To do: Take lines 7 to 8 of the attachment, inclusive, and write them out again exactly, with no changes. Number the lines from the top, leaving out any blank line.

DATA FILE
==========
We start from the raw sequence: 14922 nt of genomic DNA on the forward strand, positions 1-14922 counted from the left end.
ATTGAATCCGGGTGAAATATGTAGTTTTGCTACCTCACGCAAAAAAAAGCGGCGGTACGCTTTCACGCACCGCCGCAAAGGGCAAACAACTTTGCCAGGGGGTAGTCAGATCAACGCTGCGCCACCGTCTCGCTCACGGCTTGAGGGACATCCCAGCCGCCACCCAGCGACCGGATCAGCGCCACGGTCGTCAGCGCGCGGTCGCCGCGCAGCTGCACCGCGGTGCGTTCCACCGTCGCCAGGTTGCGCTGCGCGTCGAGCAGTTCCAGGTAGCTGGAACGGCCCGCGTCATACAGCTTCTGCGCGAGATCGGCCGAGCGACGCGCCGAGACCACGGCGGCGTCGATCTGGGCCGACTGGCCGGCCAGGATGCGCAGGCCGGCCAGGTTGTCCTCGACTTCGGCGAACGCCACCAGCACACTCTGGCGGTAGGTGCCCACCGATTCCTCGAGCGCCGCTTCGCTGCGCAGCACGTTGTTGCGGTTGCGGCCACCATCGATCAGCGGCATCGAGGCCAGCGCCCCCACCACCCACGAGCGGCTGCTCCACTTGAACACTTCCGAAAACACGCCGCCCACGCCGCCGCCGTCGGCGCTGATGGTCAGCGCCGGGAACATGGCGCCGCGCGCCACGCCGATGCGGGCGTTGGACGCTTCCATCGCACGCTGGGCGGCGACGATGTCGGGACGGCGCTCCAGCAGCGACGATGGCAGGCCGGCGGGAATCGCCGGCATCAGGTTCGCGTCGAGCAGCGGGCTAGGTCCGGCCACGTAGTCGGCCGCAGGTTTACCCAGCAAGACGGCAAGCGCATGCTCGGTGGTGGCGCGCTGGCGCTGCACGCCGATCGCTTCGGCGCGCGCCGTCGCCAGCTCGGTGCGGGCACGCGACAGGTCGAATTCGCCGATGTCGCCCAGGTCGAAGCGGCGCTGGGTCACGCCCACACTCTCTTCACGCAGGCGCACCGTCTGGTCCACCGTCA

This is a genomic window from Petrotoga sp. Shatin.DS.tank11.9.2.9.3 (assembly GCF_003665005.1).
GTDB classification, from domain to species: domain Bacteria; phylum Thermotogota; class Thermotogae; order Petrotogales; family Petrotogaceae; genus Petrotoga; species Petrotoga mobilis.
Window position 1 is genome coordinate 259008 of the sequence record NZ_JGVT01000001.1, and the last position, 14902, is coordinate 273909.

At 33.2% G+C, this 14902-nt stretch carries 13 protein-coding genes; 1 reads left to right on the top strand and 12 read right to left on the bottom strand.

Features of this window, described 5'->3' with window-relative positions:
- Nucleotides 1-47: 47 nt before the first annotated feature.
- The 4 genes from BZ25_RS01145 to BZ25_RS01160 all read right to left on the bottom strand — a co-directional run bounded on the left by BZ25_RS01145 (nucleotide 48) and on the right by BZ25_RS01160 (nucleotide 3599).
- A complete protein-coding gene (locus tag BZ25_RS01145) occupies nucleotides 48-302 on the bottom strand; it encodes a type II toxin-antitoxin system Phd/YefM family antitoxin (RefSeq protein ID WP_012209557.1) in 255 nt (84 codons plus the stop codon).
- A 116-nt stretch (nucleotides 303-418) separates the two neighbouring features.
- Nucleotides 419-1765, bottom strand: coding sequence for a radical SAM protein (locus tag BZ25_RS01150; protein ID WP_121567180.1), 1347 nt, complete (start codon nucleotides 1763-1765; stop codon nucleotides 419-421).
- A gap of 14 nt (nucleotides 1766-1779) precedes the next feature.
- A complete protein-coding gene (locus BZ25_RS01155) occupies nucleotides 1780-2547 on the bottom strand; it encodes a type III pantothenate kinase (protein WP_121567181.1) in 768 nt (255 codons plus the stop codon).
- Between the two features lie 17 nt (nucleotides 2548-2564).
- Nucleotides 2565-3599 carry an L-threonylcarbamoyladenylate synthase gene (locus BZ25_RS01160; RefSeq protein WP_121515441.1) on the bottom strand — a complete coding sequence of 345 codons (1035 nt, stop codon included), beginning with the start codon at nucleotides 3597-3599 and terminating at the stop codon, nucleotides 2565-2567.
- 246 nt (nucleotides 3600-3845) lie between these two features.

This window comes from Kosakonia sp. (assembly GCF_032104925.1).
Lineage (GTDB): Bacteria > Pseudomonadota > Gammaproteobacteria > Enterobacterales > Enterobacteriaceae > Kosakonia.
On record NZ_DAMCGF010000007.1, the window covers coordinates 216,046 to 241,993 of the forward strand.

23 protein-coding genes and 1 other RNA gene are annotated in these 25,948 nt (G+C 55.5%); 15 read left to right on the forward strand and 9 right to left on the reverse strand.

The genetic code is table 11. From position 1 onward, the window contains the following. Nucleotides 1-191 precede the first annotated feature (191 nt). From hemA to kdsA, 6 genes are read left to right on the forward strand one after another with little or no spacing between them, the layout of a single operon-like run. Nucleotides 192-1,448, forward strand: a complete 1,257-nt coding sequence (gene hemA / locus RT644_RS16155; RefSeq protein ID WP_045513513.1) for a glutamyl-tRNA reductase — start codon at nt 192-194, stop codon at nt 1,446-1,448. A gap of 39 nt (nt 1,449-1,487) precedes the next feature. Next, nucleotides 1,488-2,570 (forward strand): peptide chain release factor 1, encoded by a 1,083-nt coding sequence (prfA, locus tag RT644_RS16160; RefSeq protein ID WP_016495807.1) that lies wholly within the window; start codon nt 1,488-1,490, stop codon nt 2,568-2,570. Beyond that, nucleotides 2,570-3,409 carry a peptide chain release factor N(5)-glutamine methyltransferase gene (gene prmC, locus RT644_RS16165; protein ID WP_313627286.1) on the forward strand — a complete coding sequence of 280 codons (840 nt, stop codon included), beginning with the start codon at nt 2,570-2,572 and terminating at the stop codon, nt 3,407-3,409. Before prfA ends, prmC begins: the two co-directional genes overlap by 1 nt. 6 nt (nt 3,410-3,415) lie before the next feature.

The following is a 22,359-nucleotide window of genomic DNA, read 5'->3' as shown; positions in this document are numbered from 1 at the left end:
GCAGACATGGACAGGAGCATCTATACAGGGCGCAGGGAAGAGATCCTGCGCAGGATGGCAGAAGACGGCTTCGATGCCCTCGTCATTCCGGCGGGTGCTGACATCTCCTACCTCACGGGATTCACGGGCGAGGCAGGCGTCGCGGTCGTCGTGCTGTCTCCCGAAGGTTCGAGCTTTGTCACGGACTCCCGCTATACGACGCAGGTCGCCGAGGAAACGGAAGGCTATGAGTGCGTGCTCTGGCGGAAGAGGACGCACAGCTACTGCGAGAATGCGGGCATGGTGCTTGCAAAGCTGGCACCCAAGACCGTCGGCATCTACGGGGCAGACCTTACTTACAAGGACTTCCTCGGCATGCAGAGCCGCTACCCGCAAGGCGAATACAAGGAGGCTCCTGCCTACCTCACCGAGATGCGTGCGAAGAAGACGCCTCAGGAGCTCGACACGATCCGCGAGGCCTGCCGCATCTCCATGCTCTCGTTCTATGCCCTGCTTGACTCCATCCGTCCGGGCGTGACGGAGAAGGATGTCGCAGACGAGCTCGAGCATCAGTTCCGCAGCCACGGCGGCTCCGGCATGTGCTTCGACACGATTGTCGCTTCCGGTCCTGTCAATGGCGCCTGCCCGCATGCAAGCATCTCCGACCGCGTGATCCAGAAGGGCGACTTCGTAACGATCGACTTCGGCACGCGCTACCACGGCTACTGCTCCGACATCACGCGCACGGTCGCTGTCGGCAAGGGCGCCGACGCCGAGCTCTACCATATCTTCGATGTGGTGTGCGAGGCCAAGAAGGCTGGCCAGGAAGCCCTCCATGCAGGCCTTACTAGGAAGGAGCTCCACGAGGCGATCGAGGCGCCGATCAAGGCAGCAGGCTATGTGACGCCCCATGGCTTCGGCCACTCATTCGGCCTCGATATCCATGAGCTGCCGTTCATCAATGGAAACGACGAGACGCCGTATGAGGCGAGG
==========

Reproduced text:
Features of this window, described 5'->3' with window-relative positions:
- Nucleotides 1-47: 47 nt before the first annotated feature.